In re PLX Technology Inc. Stockholders Litigation: Delaware Court of Chancery Declines to Dismiss Fiduciary Duty Breach Claims Against Directors and Aiding and Abetting Claims Against Financial Advisor and Significant StockholderSullivan & Cromwell LLP - October 5, 2015
In a recent telephonic ruling, the Delaware Court of Chancery (VC Laster) declined to dismiss claims brought by stockholders against target “independent” directors for demonstrating favoritism toward a sale, for failing to identify and take measures to understand and address their financial advisor’s conflicts and for materially misleading disclosures in a Schedule 14D-9, and against a “dual fiduciary” director for unduly favoring its nominating stockholder by pursuing a near-term sale of the company to the detriment of other stockholders. The Court also held that the late disclosure by the target’s financial advisor of its past and current representations of the winning bidder precluded dismissal of claims against the financial advisor for aiding and abetting breaches of fiduciary duty by the target directors. Finally, the Court found that a significant stockholder’s purported attempt to steer the process towards a sale (imputed by the actions of its nominee on the board) precluded dismissal of claims that it aided and abetted breaches of fiduciary duty by the target directors.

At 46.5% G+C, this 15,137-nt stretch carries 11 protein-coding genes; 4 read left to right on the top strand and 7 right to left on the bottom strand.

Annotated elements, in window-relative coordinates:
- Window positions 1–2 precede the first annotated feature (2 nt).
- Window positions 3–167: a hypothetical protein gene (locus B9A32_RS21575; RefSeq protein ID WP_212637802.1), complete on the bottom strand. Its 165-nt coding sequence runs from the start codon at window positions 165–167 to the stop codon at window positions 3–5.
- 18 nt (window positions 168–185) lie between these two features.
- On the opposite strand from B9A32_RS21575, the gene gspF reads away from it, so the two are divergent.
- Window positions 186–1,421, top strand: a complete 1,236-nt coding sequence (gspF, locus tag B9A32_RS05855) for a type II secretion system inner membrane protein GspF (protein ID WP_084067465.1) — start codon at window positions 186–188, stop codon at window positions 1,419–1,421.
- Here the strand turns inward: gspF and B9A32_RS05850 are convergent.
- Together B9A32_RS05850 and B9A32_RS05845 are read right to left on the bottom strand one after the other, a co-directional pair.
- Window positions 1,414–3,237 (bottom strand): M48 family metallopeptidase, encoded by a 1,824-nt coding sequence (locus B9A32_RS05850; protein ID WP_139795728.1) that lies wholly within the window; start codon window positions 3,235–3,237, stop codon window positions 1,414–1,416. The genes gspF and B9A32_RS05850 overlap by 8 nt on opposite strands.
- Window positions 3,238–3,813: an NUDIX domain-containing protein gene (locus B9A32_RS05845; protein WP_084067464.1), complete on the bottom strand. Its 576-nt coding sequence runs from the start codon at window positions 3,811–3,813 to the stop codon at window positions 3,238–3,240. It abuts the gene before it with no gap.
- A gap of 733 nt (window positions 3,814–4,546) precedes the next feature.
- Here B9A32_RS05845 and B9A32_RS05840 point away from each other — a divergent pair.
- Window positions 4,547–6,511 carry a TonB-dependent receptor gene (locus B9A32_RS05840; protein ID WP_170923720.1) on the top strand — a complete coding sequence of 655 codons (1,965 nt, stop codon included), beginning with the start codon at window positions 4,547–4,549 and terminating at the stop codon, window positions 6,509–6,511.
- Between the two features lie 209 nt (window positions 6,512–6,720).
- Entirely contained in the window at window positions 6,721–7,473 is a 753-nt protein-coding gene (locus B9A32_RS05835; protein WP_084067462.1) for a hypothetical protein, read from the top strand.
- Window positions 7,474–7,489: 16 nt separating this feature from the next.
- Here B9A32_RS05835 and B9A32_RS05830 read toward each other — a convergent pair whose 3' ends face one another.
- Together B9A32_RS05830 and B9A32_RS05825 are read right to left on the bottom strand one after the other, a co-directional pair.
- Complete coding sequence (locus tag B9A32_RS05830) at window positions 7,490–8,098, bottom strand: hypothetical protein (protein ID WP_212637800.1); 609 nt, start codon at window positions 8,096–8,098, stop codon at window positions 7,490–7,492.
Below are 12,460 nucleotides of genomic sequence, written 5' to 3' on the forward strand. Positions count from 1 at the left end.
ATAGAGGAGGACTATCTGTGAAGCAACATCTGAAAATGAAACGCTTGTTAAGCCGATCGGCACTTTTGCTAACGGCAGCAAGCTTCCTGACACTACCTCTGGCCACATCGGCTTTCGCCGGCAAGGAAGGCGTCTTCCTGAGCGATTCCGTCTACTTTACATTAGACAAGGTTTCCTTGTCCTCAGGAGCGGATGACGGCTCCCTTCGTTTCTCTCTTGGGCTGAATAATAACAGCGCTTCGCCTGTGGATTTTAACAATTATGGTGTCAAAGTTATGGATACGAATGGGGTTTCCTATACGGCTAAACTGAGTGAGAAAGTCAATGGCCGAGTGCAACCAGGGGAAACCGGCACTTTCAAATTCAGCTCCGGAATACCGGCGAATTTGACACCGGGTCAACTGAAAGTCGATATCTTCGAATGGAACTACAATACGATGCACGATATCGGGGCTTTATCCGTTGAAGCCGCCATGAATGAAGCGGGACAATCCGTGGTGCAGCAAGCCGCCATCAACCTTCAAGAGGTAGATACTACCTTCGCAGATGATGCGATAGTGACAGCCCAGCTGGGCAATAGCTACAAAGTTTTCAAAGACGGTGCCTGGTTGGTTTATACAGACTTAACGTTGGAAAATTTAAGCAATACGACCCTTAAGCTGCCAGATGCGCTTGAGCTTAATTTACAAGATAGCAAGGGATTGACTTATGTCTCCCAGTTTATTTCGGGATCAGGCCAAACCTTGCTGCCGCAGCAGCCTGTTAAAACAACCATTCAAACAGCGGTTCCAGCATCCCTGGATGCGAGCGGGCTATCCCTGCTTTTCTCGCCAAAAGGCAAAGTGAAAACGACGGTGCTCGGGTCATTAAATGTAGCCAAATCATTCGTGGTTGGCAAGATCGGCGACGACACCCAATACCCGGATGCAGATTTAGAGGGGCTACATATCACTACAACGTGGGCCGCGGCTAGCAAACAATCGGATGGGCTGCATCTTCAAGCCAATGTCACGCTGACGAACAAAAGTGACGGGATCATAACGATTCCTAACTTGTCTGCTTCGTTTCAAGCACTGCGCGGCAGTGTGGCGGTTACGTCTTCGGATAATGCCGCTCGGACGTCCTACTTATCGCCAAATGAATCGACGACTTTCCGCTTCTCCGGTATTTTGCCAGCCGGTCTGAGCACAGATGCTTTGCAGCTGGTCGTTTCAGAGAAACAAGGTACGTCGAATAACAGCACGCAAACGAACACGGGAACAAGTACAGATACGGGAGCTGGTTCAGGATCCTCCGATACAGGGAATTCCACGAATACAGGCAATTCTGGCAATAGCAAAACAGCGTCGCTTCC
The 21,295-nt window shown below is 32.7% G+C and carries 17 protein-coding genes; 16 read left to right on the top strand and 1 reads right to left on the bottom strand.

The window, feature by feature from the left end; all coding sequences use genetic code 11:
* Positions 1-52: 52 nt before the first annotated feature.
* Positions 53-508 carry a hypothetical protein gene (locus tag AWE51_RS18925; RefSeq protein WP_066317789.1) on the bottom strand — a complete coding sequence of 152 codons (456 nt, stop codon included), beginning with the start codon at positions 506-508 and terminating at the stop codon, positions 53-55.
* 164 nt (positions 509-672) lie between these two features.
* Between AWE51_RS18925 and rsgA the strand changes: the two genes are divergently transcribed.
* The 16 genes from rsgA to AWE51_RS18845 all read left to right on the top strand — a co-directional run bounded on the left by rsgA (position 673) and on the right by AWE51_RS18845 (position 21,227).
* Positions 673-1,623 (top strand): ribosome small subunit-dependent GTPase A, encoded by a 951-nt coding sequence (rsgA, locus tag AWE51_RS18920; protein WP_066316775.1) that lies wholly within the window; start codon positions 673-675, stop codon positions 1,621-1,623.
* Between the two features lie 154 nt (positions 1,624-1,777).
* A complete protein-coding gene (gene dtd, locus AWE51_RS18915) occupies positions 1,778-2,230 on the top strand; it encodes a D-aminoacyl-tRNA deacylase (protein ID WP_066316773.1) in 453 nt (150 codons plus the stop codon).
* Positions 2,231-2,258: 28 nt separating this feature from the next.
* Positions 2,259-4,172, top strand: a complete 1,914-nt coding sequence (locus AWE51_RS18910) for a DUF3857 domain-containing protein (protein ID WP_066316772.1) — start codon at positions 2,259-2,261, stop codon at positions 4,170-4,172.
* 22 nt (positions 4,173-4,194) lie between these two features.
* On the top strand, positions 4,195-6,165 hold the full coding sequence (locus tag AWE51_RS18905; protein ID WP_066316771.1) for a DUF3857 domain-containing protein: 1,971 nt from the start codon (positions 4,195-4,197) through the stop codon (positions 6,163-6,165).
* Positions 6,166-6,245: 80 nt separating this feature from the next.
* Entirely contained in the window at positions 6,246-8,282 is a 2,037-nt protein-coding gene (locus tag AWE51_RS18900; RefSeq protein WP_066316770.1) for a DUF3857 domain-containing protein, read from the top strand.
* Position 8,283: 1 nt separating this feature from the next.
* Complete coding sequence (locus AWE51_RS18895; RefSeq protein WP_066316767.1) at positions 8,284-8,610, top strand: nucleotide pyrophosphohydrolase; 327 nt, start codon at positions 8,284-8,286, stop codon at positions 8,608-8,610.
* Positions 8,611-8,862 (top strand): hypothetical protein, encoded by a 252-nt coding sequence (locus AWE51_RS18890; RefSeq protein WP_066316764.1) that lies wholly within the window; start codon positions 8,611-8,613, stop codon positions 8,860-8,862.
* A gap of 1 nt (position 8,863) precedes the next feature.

The ruling, which because of its telephonic nature should not be read as literally as a formal written opinion, reinforces several central issues in recent Delaware jurisprudence. It highlights the central importance of proper board process. It makes clear that directors overseeing sales processes must be proactive in identifying and addressing potential conflicts of directors, officers and advisors and in discharging their obligation to obtain the best price reasonably available. Among other things, it demonstrates that indicia of undisclosed or unmanaged conflicts alone may provide the basis for plaintiffs to survive motions to dismiss. It also makes clear that bankers should ensure that boards are apprised of and vet the bankers’ conflicts, or risk being found to have aided and abetted breaches of fiduciary duty by the board. Moreover, it serves as a reminder of the potential for second-guessing the bona fides of projections supplied to financial advisors that are lowered during the course of a sale process.